Friday, August 14, 2009

US Airpower Summary, Aug. 14, 2009: A-10s Deter Enemy Action

A-10 Thunderbolt IIs provide close-air support to ground troops in Afghanistan and Iraq. The A-10's excellent maneuverability at low air speeds and altitude and its highly accurate weapons delivery make it an ideal aircraft for supporting coalition operations. (U.S. Air Force photo.)

Dispatches from the Front:

SOUTHWEST ASIA, Aug. 14, 2009 -- Coalition airpower integrated with coalition ground forces in Iraq and the International Security Assistance Force in Afghanistan during operations Aug. 13, according to Combined Air and Space Operations Center officials here.

In Afghanistan, Air Force A-10 Thunderbolt II aircraft provided armed overwatch for friendly forces near Parmakan. A friendly force's convoy requested help to destroy a damaged convoy vehicle. The aircraft released precision guided munitions on the vehicle as requested, rendering it useless and preventing enemy use. As the friendly forces convoy reached its destination they reported being attacked by enemy small-arms fire. They requested shows of force to deter enemy aggression. The shows of force were deemed successful as the enemy fire ceased.

Several coalition aircraft were providing armed overwatch in Asadabad when they were requested to provide armed intervention against enemy forces where friendly forces were receiving small-arms fire. Coalition aircraft then used precision guided munitions to eliminate the enemy positions.
Near Lashkar Gah, Air Force B-1B Lancers and A-10s were providing armed overwatch when friendly forces requested a show of force to deter enemy action. The A-10s were successful in stopping the enemy action with the show of force. Then an enemy position was identified, confirmed and destroyed by precision guided munitions.

Air Force F-15E Strike Eagles near the town of Musa Qaleh provided air coverage for friendly forces receiving small-arms fire. The aircraft successfully conducted a show of force ending the enemy small-arms fire.

Coalition aircraft flew armed overwatch for a friendly force's convoy at Now Zad. When friendly forces came into the vicinity of a known enemy force's massing point, the aircraft destroyed the enemy position with precision guided munitions.

Near Lashkar Gah several shows of force were conducted after enemy personnel were observed digging next to a road. The shows of force deterred the enemy forces from continued digging.

In the vicinity of Herat, B-1B and F-15E aircraft provided armed overwatch for friendly forces. When the friendly forces reported receiving small-arms fire, the aircraft successfully employed shows of force to deter the enemy action.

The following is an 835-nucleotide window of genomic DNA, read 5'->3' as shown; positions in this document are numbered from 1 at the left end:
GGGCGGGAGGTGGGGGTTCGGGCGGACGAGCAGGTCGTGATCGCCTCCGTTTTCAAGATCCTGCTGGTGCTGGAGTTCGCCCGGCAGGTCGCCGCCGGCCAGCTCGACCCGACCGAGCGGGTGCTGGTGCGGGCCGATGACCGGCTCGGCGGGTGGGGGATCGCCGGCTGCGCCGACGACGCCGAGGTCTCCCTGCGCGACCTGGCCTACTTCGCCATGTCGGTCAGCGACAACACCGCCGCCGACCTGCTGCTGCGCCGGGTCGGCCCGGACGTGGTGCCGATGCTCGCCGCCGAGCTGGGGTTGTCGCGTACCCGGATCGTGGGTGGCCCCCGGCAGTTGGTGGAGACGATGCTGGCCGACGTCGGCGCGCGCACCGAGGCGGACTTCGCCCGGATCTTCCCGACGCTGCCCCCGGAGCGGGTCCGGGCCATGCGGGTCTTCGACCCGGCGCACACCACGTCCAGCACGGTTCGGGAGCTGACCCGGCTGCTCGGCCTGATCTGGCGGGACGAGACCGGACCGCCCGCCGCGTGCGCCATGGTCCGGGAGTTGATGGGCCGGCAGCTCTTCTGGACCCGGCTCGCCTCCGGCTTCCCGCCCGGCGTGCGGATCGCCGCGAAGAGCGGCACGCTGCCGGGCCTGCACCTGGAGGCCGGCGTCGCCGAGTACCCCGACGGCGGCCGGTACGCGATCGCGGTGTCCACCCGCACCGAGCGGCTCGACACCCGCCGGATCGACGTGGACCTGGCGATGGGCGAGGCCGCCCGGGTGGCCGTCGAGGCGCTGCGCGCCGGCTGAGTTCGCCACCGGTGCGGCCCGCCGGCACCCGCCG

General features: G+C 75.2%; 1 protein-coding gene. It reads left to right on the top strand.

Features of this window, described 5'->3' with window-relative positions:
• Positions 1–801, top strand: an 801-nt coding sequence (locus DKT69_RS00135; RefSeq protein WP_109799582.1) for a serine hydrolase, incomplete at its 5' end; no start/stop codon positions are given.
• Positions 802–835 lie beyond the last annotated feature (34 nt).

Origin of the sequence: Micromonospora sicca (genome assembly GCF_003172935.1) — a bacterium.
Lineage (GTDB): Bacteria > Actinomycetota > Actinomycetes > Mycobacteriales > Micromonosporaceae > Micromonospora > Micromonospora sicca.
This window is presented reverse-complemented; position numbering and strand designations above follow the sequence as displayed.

Joint terminal attack controllers assigned to coalition units verified the success of these missions.

In total, 70 close-air-support missions were flown in support of the ISAF and Afghan security forces, reconstruction activities and route patrols.

Twenty-eight Air Force intelligence, surveillance and reconnaissance aircraft flew missions as part of operations in Afghanistan. In addition, one coalition aircraft performed tactical reconnaissance.

In Iraq, coalition aircraft flew 22 close-air-support missions for Operation Iraqi Freedom. These missions integrated and synchronized with coalition ground forces, protected key infrastructure, provided overwatch for reconstruction activities, and helped to deter and disrupt hostile activities.

Twenty-six Air Force and Navy ISR aircraft flew missions as part of operations in Iraq. In addition, two Air Force aircraft performed tactical reconnaissance.

Air Force C-130 Hercules aircraft and C-17 Globemaster IIIs provided intra-theater heavy airlift, helping to sustain operations throughout Afghanistan, Iraq and the Horn of Africa.

Approximately 140 airlift sorties were flown, 371 short tons of cargo were delivered and about 3,000 passengers were transported. This included about 161,000 pounds of aerial resupply cargo dropped over Afghanistan.

Coalition C-130 crews flew as part of operations in Afghanistan and Iraq.

On Aug. 12, Air Force HH-60G Pave Hawk helicopters and "Guardian Angel" teams transported 14 patients to coalition field hospitals from locations in Afghanistan. Pararescue team members aboard located, rescued and began treatment to stabilize patients in the battlefield. The HH-60G transported these patients to field hospitals in less time than it takes for a civilian patient to reach emergency care by ambulance in most major cities.

Air Force aerial refueling crews flew 51 sorties and off-loaded approximately 2.9 million pounds of fuel to 194 receiving aircraft.

(Report from a U.S. Air Force news release.)

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